Raising a Cubs-Sox fan
How can you raise your child without the trauma of picking sides in the Cubs-Sox rivalry? You may not believe it, but you can.
That’s the beauty of being a long-time sports reporter, covering both Chicago baseball teams. At times I may favor one over the other, but to outright hate the other team, well, that just goes against my grain.
It also went against the grain of the person most responsible for my love of baseball, my late-maternal grandfather. He was a native of Poland who delivered coal for a living – you can kind of figure out the era since anyone under 40 probably has no idea what that means. Suffice it to say, he brought his coal truck to both Wrigley Field and Comiskey Park, and he loved baseball – both teams. He taught me the ins, outs and intricacies of both the Cubs and the Sox.
I grew up without much money, so the only way for me to see a game was to go on a Girl Scouts’ field trip or as a reward for good grades. I cherished any game I got to see. As I got older, I could buy a ticket with baby-sitting money – that was pure gold. If I had a little extra money, buying a scorecard with a pencil was the icing on the cake. I went to both parks, experienced the pain of the 1969 Cubs and saw Dick Allen blast home runs for the Sox at Old Comiskey. As a baseball purist, seeing Pittsburgh‘s Roberto Clemente play in right field at Wrigley versus the Cubs is etched into my memory for all time.
Fast forward: My career has allowed me to cover both the White Sox and Cubs. It is my belief as a sports reporter that we should not tip our hand on the air regarding any preference. Why tick off opposing fans? Also, you may blind yourself by single-minded loyalty and miss some great baseball achievements or moments (or not appreciate them fully).
That’s why I raised my son to enjoy both Chicago baseball teams. When Jaxon was just a few weeks old, he was in the arms of the then-Cubs PR director Sharon Pannozzo in the press box. A few years later, he got to meet one of his favorite players, Cubs first baseman Mark Grace, in the dugout. When Jaxon was 6 years old, White Sox grounds keeper Roger Bossard invited him to U.S. Cellular, and unexpectedly gave my little boy a ball for the players sign.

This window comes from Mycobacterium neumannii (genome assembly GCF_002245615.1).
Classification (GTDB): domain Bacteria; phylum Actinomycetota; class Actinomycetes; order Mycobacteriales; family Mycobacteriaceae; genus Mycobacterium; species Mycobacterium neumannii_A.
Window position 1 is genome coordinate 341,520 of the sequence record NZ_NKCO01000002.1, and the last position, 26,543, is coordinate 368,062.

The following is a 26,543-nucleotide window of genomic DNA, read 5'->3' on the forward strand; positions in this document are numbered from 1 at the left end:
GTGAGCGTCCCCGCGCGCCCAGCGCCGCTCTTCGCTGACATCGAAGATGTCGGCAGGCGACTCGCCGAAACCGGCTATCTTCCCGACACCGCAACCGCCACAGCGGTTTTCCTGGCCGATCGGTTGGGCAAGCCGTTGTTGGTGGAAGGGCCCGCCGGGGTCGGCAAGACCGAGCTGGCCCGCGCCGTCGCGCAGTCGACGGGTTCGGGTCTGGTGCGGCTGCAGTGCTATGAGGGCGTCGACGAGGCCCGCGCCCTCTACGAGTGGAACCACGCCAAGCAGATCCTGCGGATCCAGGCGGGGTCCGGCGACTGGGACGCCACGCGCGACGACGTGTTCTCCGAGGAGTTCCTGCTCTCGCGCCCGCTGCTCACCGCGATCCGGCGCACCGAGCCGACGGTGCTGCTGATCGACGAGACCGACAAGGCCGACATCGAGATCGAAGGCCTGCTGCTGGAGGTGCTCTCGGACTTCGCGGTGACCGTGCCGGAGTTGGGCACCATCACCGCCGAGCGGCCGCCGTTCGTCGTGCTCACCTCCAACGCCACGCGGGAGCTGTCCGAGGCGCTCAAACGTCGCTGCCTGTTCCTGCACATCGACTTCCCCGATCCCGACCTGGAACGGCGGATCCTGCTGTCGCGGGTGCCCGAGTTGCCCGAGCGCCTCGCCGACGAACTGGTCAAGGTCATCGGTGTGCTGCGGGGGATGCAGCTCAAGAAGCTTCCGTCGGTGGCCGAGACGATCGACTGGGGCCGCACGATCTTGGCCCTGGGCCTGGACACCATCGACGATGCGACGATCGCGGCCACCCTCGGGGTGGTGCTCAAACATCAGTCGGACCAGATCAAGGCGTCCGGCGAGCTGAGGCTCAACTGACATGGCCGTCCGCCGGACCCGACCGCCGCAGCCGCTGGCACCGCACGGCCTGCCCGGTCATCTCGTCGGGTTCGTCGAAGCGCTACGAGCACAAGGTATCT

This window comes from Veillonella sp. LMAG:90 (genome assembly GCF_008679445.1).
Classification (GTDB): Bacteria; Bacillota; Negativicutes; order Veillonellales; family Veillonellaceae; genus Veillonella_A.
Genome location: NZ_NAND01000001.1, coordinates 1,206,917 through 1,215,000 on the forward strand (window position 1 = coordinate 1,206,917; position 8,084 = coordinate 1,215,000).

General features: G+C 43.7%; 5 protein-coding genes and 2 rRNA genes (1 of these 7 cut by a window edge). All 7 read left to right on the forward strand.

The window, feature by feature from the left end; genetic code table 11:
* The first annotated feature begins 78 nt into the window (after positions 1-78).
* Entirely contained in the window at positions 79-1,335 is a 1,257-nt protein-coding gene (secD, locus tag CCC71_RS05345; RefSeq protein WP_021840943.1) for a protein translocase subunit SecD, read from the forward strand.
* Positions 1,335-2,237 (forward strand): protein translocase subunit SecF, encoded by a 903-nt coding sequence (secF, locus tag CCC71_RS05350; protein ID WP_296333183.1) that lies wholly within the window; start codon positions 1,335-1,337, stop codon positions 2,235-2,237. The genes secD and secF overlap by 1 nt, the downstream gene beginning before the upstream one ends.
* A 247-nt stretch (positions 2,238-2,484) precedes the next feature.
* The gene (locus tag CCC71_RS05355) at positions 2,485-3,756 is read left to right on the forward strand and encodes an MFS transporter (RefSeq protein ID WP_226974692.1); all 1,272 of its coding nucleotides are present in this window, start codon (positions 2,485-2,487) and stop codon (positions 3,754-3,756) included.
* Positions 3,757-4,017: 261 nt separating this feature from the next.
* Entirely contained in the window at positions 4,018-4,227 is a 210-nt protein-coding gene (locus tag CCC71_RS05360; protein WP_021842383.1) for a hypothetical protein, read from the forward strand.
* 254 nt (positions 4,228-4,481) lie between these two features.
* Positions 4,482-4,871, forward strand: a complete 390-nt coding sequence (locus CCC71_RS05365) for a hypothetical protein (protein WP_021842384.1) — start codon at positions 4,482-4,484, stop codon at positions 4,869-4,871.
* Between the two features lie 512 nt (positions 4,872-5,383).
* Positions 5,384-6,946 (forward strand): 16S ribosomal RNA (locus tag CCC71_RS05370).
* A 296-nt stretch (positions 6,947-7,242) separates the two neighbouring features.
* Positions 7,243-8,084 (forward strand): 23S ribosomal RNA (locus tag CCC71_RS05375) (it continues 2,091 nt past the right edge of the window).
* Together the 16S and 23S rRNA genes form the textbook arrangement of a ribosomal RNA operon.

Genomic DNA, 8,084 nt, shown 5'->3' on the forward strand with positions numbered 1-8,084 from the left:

There are two other interesting moments stuck in my mind: I remember when first year manager Ozzie Guillen saw Jax, put him on his lap and said, “I knew you when you were in your mommy’s tummy.” A look of puzzlement came across the face of this awe-struck child. Moments later, when Frank Thomas learned my son was outside the locker room, he ran out and brought Jaxon into the club house. It was a chance for this massive player to show his gentle side.
In 2003, Jaxon was at the Cubs-Florida game 6, (the infamous “Bartman game”) sitting in the bleachers. He was supposed to see history -- a Chicago team going to the World Series. As the crowd directed its anger at a fan’s mistake, my husband smartly left the game – there are no emotional scars on them. My son did get to see the White Sox play in the World Series. Some snarky adults chided him for being too young to appreciate it. The next night there was a sign that read “I waited my whole life to see a World Series! (8 years).” Guess who held up the sign?
In a very rare occurrence in 2008, Jaxon saw both the Sox and Cubs play in the post season. Imagine if he only took one side?
These are special and unique circumstances for a kid to form an opinion. Nevertheless he has some nice memories without hatred or malice towards any baseball fans, Cubs or Sox.
Now, as a teenager, baseball is behind him. But I have no regrets letting him enjoy both the Sox and Cubs. He would have missed plenty otherwise.
Follow Cheryl Raye Stout on Twitter: @CRayeStout